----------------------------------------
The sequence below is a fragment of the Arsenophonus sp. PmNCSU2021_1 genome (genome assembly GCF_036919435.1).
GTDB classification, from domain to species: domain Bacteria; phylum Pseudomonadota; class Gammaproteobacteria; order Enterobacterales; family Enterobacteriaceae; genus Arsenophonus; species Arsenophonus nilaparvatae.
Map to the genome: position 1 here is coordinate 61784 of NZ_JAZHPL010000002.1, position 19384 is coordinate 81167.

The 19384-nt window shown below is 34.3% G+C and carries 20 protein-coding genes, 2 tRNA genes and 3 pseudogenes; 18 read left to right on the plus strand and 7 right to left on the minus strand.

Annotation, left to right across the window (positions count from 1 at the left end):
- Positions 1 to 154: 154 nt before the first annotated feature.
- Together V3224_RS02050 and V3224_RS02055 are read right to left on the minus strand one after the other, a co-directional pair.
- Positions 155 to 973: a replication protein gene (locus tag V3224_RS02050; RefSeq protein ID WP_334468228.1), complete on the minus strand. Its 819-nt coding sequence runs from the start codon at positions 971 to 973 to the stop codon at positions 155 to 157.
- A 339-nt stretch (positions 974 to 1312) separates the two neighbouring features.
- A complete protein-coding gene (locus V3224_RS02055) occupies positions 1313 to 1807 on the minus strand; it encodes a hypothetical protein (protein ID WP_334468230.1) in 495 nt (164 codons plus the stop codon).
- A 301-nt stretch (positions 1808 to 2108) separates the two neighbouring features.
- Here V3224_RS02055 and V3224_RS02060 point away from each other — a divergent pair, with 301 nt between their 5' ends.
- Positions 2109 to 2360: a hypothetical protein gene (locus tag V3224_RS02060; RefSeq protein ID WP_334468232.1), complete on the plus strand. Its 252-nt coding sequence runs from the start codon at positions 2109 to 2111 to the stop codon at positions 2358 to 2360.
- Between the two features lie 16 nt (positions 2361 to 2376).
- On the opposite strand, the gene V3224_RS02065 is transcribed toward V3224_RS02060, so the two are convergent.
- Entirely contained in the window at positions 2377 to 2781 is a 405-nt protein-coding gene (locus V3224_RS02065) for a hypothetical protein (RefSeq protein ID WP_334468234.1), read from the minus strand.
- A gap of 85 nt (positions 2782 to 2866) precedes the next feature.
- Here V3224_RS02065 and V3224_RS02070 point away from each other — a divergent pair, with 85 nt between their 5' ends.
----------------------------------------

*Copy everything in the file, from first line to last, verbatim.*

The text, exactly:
The sequence below is a fragment of the Arsenophonus sp. PmNCSU2021_1 genome (genome assembly GCF_036919435.1).
GTDB classification, from domain to species: domain Bacteria; phylum Pseudomonadota; class Gammaproteobacteria; order Enterobacterales; family Enterobacteriaceae; genus Arsenophonus; species Arsenophonus nilaparvatae.
Map to the genome: position 1 here is coordinate 61784 of NZ_JAZHPL010000002.1, position 19384 is coordinate 81167.

The 19384-nt window shown below is 34.3% G+C and carries 20 protein-coding genes, 2 tRNA genes and 3 pseudogenes; 18 read left to right on the plus strand and 7 right to left on the minus strand.

Annotation, left to right across the window (positions count from 1 at the left end):
- Positions 1 to 154: 154 nt before the first annotated feature.
- Together V3224_RS02050 and V3224_RS02055 are read right to left on the minus strand one after the other, a co-directional pair.
- Positions 155 to 973: a replication protein gene (locus tag V3224_RS02050; RefSeq protein ID WP_334468228.1), complete on the minus strand. Its 819-nt coding sequence runs from the start codon at positions 971 to 973 to the stop codon at positions 155 to 157.
- A 339-nt stretch (positions 974 to 1312) separates the two neighbouring features.
- A complete protein-coding gene (locus V3224_RS02055) occupies positions 1313 to 1807 on the minus strand; it encodes a hypothetical protein (protein ID WP_334468230.1) in 495 nt (164 codons plus the stop codon).
- A 301-nt stretch (positions 1808 to 2108) separates the two neighbouring features.
- Here V3224_RS02055 and V3224_RS02060 point away from each other — a divergent pair, with 301 nt between their 5' ends.
- Positions 2109 to 2360: a hypothetical protein gene (locus tag V3224_RS02060; RefSeq protein ID WP_334468232.1), complete on the plus strand. Its 252-nt coding sequence runs from the start codon at positions 2109 to 2111 to the stop codon at positions 2358 to 2360.
- Between the two features lie 16 nt (positions 2361 to 2376).
- On the opposite strand, the gene V3224_RS02065 is transcribed toward V3224_RS02060, so the two are convergent.
- Entirely contained in the window at positions 2377 to 2781 is a 405-nt protein-coding gene (locus V3224_RS02065) for a hypothetical protein (RefSeq protein ID WP_334468234.1), read from the minus strand.
- A gap of 85 nt (positions 2782 to 2866) precedes the next feature.
- Here V3224_RS02065 and V3224_RS02070 point away from each other — a divergent pair, with 85 nt between their 5' ends.